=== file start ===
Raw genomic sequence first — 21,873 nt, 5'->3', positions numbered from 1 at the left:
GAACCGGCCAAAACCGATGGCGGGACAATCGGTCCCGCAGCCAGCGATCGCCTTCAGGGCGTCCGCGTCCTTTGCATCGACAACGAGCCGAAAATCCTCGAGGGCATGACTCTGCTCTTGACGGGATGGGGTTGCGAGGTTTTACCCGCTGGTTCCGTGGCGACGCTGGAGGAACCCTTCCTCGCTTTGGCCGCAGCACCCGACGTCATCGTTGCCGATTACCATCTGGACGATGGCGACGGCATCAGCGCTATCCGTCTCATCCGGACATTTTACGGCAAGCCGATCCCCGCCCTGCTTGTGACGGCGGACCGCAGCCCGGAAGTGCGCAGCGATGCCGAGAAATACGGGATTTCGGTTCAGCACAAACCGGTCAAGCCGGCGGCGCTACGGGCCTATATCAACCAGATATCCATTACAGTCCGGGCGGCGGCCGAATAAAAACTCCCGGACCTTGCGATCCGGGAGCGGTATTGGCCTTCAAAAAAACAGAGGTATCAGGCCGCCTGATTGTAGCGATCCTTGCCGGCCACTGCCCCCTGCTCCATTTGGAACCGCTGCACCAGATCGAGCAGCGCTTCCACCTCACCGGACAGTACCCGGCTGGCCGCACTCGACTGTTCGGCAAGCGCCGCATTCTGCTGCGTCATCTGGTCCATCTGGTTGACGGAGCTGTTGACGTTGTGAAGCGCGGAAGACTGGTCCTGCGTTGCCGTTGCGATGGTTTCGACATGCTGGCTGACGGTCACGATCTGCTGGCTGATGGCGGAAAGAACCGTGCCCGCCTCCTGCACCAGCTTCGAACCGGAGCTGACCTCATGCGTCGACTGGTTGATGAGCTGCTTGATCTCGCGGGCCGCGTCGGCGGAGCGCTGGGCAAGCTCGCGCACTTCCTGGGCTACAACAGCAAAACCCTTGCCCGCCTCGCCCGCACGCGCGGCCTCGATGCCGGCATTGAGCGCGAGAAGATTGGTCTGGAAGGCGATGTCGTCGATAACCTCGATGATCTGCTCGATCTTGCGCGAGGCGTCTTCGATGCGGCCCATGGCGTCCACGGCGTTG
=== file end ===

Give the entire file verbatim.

Raw genomic sequence first — 21,873 nt, 5'->3', positions numbered from 1 at the left:
GAACCGGCCAAAACCGATGGCGGGACAATCGGTCCCGCAGCCAGCGATCGCCTTCAGGGCGTCCGCGTCCTTTGCATCGACAACGAGCCGAAAATCCTCGAGGGCATGACTCTGCTCTTGACGGGATGGGGTTGCGAGGTTTTACCCGCTGGTTCCGTGGCGACGCTGGAGGAACCCTTCCTCGCTTTGGCCGCAGCACCCGACGTCATCGTTGCCGATTACCATCTGGACGATGGCGACGGCATCAGCGCTATCCGTCTCATCCGGACATTTTACGGCAAGCCGATCCCCGCCCTGCTTGTGACGGCGGACCGCAGCCCGGAAGTGCGCAGCGATGCCGAGAAATACGGGATTTCGGTTCAGCACAAACCGGTCAAGCCGGCGGCGCTACGGGCCTATATCAACCAGATATCCATTACAGTCCGGGCGGCGGCCGAATAAAAACTCCCGGACCTTGCGATCCGGGAGCGGTATTGGCCTTCAAAAAAACAGAGGTATCAGGCCGCCTGATTGTAGCGATCCTTGCCGGCCACTGCCCCCTGCTCCATTTGGAACCGCTGCACCAGATCGAGCAGCGCTTCCACCTCACCGGACAGTACCCGGCTGGCCGCACTCGACTGTTCGGCAAGCGCCGCATTCTGCTGCGTCATCTGGTCCATCTGGTTGACGGAGCTGTTGACGTTGTGAAGCGCGGAAGACTGGTCCTGCGTTGCCGTTGCGATGGTTTCGACATGCTGGCTGACGGTCACGATCTGCTGGCTGATGGCGGAAAGAACCGTGCCCGCCTCCTGCACCAGCTTCGAACCGGAGCTGACCTCATGCGTCGACTGGTTGATGAGCTGCTTGATCTCGCGGGCCGCGTCGGCGGAGCGCTGGGCAAGCTCGCGCACTTCCTGGGCTACAACAGCAAAACCCTTGCCCGCCTCGCCCGCACGCGCGGCCTCGATGCCGGCATTGAGCGCGAGAAGATTGGTCTGGAAGGCGATGTCGTCGATAACCTCGATGATCTGCTCGATCTTGCGCGAGGCGTCTTCGATGCGGCCCATGGCGTCCACGGCGTTG